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Don't count on winter to save us from Zika

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(Bloomberg) — Mosquitoes can pass the Zika virus along to future generations in their eggs, researchers have found. That means winter may not stop Zika’s spread.

Infected female mosquitoes can transmit the virus along to their offspring, according to a new study published in the Journal of Tropical Medicine and Hygiene. That means that even once it gets too cold or dry for adult mosquitoes, their eggs—which can easily survive the dry season or winter—can hatch the next spring when it rains, producing Zika-infected larvae that grow into infected mosquitoes.

Related: Zika and paralysis in adults

The Aedes aegypti, the mosquito known to carry Zika, is a creature of warm weather. But the study found that the virus, like mosquito eggs, has no such climate restrictions.

“[Transmission to offspring] is a mechanism to allow the virus to survive from one season to another,” said researcher Robert Tesh, who chairs the pathology department at the University of Texas Medical Branch in Galveston. “This is one way for the virus to survive when there are no adult mosquitoes.”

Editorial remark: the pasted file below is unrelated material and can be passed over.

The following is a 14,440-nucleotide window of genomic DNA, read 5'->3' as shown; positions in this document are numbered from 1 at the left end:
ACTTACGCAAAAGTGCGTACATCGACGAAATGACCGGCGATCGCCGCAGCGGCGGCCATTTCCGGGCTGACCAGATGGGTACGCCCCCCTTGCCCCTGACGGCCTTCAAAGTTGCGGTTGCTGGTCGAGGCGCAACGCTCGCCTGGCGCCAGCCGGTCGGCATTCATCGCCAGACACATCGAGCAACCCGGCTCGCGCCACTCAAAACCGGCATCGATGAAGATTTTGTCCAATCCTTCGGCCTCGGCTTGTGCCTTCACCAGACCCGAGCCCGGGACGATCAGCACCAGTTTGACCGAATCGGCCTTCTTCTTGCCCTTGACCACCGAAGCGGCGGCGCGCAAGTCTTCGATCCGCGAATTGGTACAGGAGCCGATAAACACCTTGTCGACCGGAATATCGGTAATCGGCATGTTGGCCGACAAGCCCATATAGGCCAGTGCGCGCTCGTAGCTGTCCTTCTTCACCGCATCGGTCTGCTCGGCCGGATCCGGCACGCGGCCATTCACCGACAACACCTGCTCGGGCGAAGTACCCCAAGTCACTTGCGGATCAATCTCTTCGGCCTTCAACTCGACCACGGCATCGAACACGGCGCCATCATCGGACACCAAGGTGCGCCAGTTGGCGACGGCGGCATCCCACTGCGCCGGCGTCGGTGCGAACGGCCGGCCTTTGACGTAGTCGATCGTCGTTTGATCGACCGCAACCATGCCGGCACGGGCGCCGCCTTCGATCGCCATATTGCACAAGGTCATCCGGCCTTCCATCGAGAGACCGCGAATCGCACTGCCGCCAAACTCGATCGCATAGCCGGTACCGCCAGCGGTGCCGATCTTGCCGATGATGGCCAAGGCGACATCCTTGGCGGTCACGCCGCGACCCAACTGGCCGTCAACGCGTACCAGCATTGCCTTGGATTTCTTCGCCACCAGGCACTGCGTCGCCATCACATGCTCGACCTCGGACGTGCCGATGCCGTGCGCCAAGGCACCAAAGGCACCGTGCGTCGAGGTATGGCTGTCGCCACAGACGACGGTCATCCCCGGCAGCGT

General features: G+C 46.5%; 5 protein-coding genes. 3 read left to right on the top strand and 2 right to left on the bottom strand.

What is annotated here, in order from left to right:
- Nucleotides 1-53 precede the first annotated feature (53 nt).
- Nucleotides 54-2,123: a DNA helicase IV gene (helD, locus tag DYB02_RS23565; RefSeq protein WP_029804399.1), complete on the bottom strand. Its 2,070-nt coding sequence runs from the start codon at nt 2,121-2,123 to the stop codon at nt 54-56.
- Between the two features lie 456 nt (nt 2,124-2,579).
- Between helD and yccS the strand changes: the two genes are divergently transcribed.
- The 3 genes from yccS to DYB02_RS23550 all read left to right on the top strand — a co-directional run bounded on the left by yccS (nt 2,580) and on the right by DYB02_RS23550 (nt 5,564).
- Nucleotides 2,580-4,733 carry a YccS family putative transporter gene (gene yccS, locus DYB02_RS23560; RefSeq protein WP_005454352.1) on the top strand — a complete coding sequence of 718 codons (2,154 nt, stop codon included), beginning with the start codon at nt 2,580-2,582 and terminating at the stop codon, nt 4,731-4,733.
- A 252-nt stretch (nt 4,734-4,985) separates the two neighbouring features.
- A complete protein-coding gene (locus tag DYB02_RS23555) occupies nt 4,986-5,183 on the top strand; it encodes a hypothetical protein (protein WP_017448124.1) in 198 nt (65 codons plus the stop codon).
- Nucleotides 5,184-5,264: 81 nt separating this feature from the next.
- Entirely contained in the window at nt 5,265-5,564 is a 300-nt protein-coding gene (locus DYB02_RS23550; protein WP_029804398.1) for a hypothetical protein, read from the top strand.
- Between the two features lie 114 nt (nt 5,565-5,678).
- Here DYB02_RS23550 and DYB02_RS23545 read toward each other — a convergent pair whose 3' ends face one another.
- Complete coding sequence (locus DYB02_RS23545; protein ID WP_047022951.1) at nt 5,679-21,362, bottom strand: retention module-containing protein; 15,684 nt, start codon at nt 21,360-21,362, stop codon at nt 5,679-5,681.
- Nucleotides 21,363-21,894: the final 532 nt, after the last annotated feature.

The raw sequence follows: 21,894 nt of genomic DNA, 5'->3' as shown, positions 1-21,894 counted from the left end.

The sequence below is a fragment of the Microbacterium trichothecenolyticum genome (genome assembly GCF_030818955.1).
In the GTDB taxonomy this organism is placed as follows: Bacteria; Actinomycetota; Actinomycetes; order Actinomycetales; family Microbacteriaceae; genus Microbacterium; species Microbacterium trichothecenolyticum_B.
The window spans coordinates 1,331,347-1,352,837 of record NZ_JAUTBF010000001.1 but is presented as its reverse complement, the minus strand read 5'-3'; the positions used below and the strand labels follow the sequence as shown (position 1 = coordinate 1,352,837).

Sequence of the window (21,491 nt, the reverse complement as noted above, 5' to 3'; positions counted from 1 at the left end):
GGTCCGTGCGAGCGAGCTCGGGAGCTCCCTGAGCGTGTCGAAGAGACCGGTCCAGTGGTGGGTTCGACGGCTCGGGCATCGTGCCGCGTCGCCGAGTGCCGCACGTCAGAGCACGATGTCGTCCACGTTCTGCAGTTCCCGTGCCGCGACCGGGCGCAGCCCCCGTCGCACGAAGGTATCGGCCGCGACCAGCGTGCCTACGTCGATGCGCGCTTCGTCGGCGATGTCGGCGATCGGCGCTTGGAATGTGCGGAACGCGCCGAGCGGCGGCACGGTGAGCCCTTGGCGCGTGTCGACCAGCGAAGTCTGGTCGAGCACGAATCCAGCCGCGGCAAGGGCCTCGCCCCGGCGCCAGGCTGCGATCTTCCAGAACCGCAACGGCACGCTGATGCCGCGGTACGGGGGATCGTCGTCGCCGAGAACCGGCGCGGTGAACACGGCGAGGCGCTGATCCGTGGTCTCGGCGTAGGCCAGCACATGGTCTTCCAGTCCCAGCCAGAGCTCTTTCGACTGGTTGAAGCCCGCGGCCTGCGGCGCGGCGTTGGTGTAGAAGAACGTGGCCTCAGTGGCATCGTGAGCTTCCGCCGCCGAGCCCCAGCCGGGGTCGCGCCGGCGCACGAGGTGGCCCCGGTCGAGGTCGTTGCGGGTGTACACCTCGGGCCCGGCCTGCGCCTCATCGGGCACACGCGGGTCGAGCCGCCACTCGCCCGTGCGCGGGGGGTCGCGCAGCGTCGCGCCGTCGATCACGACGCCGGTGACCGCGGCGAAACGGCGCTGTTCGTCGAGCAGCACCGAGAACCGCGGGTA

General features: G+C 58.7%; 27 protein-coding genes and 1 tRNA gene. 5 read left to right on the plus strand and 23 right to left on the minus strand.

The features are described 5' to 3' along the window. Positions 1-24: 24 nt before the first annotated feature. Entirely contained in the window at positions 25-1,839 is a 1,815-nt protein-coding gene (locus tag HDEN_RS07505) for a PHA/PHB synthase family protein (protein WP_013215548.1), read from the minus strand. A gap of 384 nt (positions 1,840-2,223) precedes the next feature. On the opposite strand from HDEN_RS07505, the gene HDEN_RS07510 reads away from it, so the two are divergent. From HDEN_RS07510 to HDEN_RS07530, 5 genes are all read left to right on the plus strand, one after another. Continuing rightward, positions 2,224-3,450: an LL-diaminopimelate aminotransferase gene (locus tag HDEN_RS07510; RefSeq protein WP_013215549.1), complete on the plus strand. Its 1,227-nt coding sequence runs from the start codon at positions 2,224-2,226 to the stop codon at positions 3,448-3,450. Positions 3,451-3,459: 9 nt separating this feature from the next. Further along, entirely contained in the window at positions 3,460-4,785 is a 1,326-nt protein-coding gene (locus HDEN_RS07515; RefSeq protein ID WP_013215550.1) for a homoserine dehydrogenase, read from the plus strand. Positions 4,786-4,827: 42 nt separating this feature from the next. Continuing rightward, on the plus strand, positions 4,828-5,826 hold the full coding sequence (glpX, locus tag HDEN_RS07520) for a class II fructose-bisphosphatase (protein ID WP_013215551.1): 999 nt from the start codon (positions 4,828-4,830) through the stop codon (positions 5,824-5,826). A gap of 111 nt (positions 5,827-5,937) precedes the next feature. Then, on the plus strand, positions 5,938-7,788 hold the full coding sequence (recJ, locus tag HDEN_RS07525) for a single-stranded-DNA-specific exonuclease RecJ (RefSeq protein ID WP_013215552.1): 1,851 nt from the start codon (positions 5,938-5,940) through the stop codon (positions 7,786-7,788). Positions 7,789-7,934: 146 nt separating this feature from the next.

The only way mosquitoes were previously known to transmit the virus was by biting an infected human.

In their study, UTMB researchers began with two colonies of Zika-free mosquitoes—one of Aedes aegypti, and one of Aedes albopictus, another mosquito that has been linked to the virus. Then they infected some females of each. Once these females laid eggs, the adults were removed and frozen, while the eggs were allowed to hatch. This next generation of mosquitoes was allowed to grow into adulthood before being frozen, processed and tested.

None of the Aedes albopictus offspring were infected, but the Aedes aegypti offspring were infected at an estimated rate of one in 290.

That’s a relatively low level of vertical transmission, Tesh says, referring to the passing of the virus from one generation to the next, and what happens in a laboratory doesn’t always translate to the real world. But Tesh expects that vertical transmission of Zika from adult mosquito will. “This probably does occur in nature,” he said.

Common methods to kill adult mosquitoes, like spraying, do not work on eggs. Eggs can be destroyed to stop them from hatching Zika-infected larvae—for instance, by adding certain bacteria to the standing water where they were laid—but it’s difficult.

“They’re so tiny,” Tesh said, “if they’re on a dark surface, you won’t see them.”


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